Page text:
One of my favorite attributes of baseball is that it brings my family together. We all enjoy watching the Cardinals play, and even take a few trips to St. Louis in the summer. Most of us have played baseball or softball, furthering our appreciation. I believe my dad has shown his devotion to baseball better than any of us have. He has played the sport every since he was a young boy, and continued on through college. Even after he graduated, he continued to play baseball in adult recreational leagues. When we moved to Bowling Green, all that was offered was a slow-pitch softball league. After one season, he hated it. It was to slow-paced and not challenging enough. The closest adult baseball league was located in Nashville, Tennessee. Each weekend my family would load up the car and drive an hour south to watch my dad play. After a few years, my mom talked him into quitting. The weekly commute was just too much of a hassle. My dad spent one season without the love of his life, and could not be without it. He formed a league in Bowling Green. The games are held on Sunday afternoons. It gives our family a chance to come together, cheer my dad on, and watch a sport that we all love.

Baseball also gives us a chance to gather with our family back in Illinois. Because we live so far apart, my grandparents cannot come to every one of our games. They try to make it to at least one or two each year. I started playing softball when I was seven years old. My grandpa would help boost my confidence by “putting hits into my bat”. He would talk to my bat, and with his magic spell, enable it to hit a softball. Every hit I had, I would attribute to my grandpa’s magical gift. Whenever my grandpa came in town, I made sure that he put some extra hits in my bat. This was to ensure I would not run out of power before the end of the season. Whenever I was in a bit of a slump, I thought it was because I was out of hits. I would call my grandpa and let him know how desperate I was. I later learned that practice would give me the ability to hit well.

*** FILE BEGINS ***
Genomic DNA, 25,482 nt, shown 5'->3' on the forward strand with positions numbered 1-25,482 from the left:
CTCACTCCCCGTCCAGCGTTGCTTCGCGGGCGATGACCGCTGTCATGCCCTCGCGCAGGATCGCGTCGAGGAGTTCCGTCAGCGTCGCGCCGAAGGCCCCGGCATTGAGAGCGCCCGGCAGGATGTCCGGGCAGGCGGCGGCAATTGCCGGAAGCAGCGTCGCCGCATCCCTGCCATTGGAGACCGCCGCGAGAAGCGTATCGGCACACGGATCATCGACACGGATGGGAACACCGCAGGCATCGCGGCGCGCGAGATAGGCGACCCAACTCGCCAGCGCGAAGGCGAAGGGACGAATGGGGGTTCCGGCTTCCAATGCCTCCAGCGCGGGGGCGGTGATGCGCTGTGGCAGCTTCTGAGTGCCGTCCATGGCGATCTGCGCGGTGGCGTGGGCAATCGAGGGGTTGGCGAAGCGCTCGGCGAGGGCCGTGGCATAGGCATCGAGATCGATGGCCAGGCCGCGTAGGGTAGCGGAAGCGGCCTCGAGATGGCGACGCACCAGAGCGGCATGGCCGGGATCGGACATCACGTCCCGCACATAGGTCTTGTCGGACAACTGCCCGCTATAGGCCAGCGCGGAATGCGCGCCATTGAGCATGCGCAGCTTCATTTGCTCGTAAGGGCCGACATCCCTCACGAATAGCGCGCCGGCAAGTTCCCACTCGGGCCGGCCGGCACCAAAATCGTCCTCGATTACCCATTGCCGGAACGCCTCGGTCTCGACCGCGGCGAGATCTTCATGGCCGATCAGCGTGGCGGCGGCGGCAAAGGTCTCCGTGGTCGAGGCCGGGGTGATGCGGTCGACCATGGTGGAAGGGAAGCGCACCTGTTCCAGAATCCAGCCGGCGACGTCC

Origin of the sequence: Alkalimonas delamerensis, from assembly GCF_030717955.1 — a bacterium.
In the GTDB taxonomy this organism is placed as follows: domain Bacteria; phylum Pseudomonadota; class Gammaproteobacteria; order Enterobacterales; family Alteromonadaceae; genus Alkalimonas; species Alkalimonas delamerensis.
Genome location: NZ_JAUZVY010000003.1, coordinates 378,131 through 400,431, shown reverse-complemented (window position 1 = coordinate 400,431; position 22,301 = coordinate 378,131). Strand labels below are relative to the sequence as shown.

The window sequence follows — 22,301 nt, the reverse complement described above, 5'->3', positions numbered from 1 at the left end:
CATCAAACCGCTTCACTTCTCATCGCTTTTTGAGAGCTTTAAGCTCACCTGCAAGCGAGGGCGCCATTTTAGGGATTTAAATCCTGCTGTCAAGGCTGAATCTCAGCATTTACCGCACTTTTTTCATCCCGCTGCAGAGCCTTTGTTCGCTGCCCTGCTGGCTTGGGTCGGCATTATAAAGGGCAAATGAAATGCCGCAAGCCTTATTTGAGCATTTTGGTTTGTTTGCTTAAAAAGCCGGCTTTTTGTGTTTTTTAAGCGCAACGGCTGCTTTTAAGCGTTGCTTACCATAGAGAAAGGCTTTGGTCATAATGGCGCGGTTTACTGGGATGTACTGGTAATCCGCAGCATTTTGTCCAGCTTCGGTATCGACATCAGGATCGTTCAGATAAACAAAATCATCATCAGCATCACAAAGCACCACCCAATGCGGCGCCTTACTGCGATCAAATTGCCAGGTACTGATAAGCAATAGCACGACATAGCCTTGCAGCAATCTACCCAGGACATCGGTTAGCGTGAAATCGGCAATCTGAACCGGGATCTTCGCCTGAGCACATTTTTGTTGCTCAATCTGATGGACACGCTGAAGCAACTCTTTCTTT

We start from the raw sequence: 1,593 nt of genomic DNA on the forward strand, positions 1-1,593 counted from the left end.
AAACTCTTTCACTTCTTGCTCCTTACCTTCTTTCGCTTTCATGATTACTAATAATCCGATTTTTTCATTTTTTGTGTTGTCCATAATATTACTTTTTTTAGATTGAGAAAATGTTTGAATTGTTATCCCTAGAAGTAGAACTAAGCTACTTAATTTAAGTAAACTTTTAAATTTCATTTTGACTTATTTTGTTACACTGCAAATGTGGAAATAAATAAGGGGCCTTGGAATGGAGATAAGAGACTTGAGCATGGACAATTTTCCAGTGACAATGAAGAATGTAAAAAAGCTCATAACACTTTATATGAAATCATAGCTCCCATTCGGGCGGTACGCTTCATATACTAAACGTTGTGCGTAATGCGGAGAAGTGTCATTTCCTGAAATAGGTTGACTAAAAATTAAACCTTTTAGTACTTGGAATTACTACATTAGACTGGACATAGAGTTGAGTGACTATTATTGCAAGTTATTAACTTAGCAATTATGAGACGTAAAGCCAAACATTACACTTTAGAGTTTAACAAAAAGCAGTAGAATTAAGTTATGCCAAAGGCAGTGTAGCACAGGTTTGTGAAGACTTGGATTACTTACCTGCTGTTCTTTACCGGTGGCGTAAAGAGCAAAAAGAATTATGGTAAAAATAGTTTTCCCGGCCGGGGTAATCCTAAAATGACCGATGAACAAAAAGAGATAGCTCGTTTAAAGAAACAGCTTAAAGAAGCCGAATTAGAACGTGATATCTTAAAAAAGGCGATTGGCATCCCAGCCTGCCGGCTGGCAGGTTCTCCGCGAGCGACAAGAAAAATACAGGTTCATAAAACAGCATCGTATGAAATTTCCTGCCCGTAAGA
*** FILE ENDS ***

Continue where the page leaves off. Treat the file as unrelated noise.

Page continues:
The challenge the sport brings gives me another aspect to build my life around. One of the challenges within baseball is to match action with strategizing. My dad has always described baseball as “chess with action”. Players need to be quick to think, and quick to act. Players have to learn to think ahead. They need to know what to do when the ball is hit. They need to know how and where to hit the ball. They need to know where the ball can go as soon as it is in play. When at bat or on base, players need to know what to do as soon as the ball is thrown. Fielders need to constantly think ahead and make predictions. A lot of speed, endurance, and coordination come in to play, creating the challenge.

I believe in a strong work ethic. I do not like to choose to take the easy way out, and I do not like to give up. The strategy building I have learned from baseball has taught me how to think ahead. It goes hand in hand with being prepared for school or a job. I stand ready and open to challenges. I believe nothing should be handed to you. This makes achieving a goal much more deserving and satisfying. I believe in tradition. I believe it is the tradition of baseball that has brought my family together, and has shaped who I am today. This belief I have had as a child grew into the passion I have now. I believe in baseball, and I believe it is more than just a game.